Non communicators may be surprised to hear what internal communicators can find on their desks; from organizing a last-minute morning tea for International Administrative Professionals’ Day, to resolving arguments between religious community groups about whose event had longer coverage on the intranet homepage (both real things we’ve been involved in). And that’s on top of supporting strategy and talent communications, responding to crises, building engagement, coaching leaders and managing change and project communications.
With all this going on, finding the time to prepare an internal communication strategy can feel impossible; and that’s probably why only half of organizations have a comms strategy at all.
It’s also precisely why you need a strategy. A planned approach to communication allows you to prioritize initiatives, better advise leaders on how and why to communicate and, perhaps most importantly, to say no when something doesn’t fit.
Let us help you out. Here, we outline our steps for developing a clear, effective and usable internal comms strategy.
Your internal communication strategy should not exist in a vacuum. It is an essential component of your organization’s overall strategy. So it’s really important to not only read your company strategy, but to spend some time with the people responsible for developing and implementing it, to understand how and why those priorities were decided on and how they’ll be brought to life.
Identify your communication priorities
Based on the organizational objectives, you should be able to identify your most important communication priorities. For example, if your company is looking to improve employee retention rates, a communication priority might be to partner with HR to increase employee engagement levels. If your business is looking to expand its impact in a particular service line, your communication priority might be to highlight success stories in that area. And so on. Three to five communication priorities is more than enough - any more and your messaging will end up all over the map.
Understand your audience
Performing an audience analysis will ensure that you achieve the communication holy grail of communicating the right message, to the right people, at the right time. Different audiences in your organization will have different professional focuses, drivers, pain points and preferences. They may be motivated by achieving billable hours or fundraising targets. Perhaps they work off-site and rarely access a computer. Perhaps there are different cultural and linguistic factors you need to consider.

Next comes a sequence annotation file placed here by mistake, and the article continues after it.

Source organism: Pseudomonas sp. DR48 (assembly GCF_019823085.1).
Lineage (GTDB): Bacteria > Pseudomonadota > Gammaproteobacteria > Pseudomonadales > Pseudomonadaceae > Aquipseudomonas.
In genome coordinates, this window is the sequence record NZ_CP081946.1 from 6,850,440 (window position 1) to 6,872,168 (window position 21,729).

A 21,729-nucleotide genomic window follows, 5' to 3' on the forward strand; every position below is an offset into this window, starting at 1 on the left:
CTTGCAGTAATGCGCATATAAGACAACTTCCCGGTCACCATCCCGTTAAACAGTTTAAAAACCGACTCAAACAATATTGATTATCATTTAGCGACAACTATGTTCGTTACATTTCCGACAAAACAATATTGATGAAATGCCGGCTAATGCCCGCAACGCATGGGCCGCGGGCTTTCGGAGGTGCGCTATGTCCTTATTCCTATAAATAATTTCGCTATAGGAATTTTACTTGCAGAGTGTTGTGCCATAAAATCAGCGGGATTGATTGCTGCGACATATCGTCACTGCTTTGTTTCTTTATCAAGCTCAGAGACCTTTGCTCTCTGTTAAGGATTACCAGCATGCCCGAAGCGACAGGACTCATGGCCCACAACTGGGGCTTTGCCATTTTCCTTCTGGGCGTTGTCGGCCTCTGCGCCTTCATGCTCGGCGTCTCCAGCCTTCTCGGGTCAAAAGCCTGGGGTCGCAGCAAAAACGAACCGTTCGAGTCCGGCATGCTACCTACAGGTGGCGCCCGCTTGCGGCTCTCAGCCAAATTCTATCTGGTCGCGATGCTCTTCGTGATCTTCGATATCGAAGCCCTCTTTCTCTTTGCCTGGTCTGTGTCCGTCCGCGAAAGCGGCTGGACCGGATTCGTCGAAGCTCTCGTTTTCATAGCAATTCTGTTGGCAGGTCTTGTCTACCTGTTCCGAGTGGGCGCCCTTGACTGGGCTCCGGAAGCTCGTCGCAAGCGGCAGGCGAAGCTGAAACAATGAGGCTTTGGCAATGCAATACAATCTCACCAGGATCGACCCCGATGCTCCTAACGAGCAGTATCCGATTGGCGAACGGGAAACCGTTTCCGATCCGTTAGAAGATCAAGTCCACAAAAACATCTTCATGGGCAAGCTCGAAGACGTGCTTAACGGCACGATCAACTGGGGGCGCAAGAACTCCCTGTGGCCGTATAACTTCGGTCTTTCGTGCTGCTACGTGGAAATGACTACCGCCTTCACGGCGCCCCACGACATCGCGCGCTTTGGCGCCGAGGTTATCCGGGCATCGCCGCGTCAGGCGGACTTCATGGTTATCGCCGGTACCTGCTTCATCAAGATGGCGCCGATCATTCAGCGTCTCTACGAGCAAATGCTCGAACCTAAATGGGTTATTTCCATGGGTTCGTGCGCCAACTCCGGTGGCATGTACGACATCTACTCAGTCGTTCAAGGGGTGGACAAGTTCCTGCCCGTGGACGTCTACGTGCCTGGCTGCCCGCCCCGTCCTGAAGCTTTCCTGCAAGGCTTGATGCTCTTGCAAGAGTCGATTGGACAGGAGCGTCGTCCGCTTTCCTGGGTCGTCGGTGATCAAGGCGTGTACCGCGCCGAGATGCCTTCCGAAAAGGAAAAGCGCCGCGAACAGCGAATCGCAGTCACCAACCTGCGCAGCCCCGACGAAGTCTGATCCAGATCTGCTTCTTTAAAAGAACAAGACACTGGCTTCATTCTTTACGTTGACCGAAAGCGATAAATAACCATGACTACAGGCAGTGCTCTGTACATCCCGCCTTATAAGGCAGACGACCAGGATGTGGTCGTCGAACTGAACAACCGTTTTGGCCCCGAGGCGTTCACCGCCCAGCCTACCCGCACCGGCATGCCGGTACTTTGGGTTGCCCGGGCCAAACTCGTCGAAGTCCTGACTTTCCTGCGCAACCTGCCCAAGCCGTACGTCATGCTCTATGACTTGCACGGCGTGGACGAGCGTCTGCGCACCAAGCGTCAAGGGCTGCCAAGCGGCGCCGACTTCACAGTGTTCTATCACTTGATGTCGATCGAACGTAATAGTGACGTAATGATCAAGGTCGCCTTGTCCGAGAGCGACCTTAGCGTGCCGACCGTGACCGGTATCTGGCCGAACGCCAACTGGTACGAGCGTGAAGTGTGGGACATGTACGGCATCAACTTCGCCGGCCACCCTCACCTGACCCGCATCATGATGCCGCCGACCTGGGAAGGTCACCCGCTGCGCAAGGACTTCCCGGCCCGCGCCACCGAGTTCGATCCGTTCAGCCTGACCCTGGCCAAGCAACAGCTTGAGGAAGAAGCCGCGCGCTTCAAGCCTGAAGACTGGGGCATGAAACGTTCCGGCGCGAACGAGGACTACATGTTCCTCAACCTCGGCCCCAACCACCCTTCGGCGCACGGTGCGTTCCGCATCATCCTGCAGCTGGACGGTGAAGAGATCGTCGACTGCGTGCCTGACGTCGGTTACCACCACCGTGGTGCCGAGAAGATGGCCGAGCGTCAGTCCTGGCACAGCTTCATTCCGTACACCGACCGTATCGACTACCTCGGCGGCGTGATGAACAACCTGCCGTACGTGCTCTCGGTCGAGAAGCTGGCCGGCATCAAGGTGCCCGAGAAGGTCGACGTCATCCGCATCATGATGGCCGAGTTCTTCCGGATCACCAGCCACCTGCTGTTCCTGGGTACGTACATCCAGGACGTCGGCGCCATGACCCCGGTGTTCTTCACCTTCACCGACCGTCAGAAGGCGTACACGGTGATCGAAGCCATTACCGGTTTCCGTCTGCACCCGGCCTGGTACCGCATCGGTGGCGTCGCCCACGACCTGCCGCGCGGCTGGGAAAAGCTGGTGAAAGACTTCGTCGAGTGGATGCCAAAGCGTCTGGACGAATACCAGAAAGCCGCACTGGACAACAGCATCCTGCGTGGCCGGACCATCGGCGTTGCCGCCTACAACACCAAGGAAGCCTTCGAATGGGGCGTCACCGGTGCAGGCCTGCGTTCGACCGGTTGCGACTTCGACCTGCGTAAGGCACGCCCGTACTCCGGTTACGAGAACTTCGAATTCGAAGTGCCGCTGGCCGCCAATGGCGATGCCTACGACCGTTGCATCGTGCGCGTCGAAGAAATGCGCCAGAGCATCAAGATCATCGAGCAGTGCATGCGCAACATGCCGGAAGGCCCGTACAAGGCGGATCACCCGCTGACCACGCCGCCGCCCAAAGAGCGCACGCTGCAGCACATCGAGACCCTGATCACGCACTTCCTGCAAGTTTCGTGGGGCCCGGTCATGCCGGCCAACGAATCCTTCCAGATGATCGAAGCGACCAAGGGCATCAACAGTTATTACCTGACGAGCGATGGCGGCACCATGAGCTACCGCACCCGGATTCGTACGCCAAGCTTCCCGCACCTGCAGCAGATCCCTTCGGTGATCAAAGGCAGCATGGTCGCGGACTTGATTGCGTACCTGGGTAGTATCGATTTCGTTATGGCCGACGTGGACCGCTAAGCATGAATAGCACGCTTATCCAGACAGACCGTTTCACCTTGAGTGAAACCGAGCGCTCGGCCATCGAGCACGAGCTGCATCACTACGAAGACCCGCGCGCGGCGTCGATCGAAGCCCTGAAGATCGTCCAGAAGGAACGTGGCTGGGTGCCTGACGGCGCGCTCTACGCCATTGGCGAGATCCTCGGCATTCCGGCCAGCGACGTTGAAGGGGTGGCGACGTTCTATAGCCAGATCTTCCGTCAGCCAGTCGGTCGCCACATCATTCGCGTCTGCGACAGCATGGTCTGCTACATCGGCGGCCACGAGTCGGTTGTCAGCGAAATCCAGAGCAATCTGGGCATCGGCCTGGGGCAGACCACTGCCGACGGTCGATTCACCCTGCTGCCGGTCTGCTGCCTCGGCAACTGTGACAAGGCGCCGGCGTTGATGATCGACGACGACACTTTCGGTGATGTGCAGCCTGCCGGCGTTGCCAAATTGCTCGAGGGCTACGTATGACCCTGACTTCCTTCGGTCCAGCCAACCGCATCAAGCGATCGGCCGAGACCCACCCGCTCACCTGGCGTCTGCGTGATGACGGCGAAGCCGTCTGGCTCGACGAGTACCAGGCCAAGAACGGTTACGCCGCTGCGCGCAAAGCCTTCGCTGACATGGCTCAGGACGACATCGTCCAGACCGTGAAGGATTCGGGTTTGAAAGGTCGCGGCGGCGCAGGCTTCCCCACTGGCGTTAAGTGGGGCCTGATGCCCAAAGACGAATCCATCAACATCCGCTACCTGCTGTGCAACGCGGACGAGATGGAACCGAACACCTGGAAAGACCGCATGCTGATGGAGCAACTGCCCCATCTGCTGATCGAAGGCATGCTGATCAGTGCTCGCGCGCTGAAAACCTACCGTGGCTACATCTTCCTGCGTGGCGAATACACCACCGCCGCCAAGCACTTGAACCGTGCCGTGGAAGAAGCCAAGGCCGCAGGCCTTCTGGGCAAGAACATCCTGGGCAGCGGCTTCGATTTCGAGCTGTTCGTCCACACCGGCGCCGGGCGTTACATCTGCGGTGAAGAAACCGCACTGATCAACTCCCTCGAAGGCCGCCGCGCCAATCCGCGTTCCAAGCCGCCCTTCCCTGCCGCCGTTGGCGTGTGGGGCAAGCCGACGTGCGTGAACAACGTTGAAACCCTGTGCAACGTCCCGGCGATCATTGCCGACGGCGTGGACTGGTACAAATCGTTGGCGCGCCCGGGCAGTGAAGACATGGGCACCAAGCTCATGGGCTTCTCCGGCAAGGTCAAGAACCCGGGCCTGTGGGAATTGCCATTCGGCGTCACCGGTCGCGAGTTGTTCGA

Segmenting your audience and understanding each one’s optimal communication preference will put you leaps and bounds ahead when it comes to developing campaigns throughout the year.
TIP: The unbeatable way to understand your audience is to get to know them in person. The best communicators get out from behind their desks, and regularly speak with people at all levels of an organization. Ask what their job looks like, if they saw your latest campaign, whether they use email or Slack, and so on.
Know Your Channels
Understanding how you’ll reach your audience is as important as knowing what to say when you do. An inventory of your channels, together with a quick audit of how they perform will ensure you’re spending your time where it matters. If people don’t use the internal social network, but rely on their managers for corporate updates, you can work with that information to reach people more effectively.
How will you know when your communication strategy is working? What new behaviours will you see, how will employee engagement increase, what percentage of employees will be able to describe their role in delivering the organizational strategy? Whatever your priorities, it’s essential to have a clear picture of what the business will look like when you’ve achieved them, and how you’ll measure progress towards that goal.
The objective of internal communications should be to help employees think, feel or do something differently. This should be your measure. Try to stay away from vanity measures like page views, likes or shares, except as indicative markers. Behaviours are your real measure of success.
Where do my tactics go?
Everyone writes their comms strategies differently. As a strategist and a communicator, I believe tactics belong in the campaign planning stage. Your strategy is the big picture, pointing you in the direction of where to go and a general route to getting there. When your objectives are set, you can then use detailed planning to identify the ‘how’ steps.
For example, using the objective of increasing employee engagement, you might then identify that managers aren’t sharing important updates with their teams, leaving people feeling directionless. Your tactics, which you can develop a detailed plan for, might be to increase manager communication skills through a coaching program and create a dedicated manager portal on the intranet to house important news to share.
Your strategy should be genuinely useful. You don’t want a 10 page document that goes straight into a drawer, never to see the light of day again. A short, easy to follow road map (backed up by detailed appendices if you like) will keep your comms team on track.
At AlphaJuliet, we’ve developed dozens of internal communication strategies. We’ve worked with clients from growing nonprofits to major global professional services firms, and we know how to craft a strategy that works for you. If you’d like to talk more about how a communication strategy could help you manage your comms function more effectively, please get in touch. Our first conversation is always free.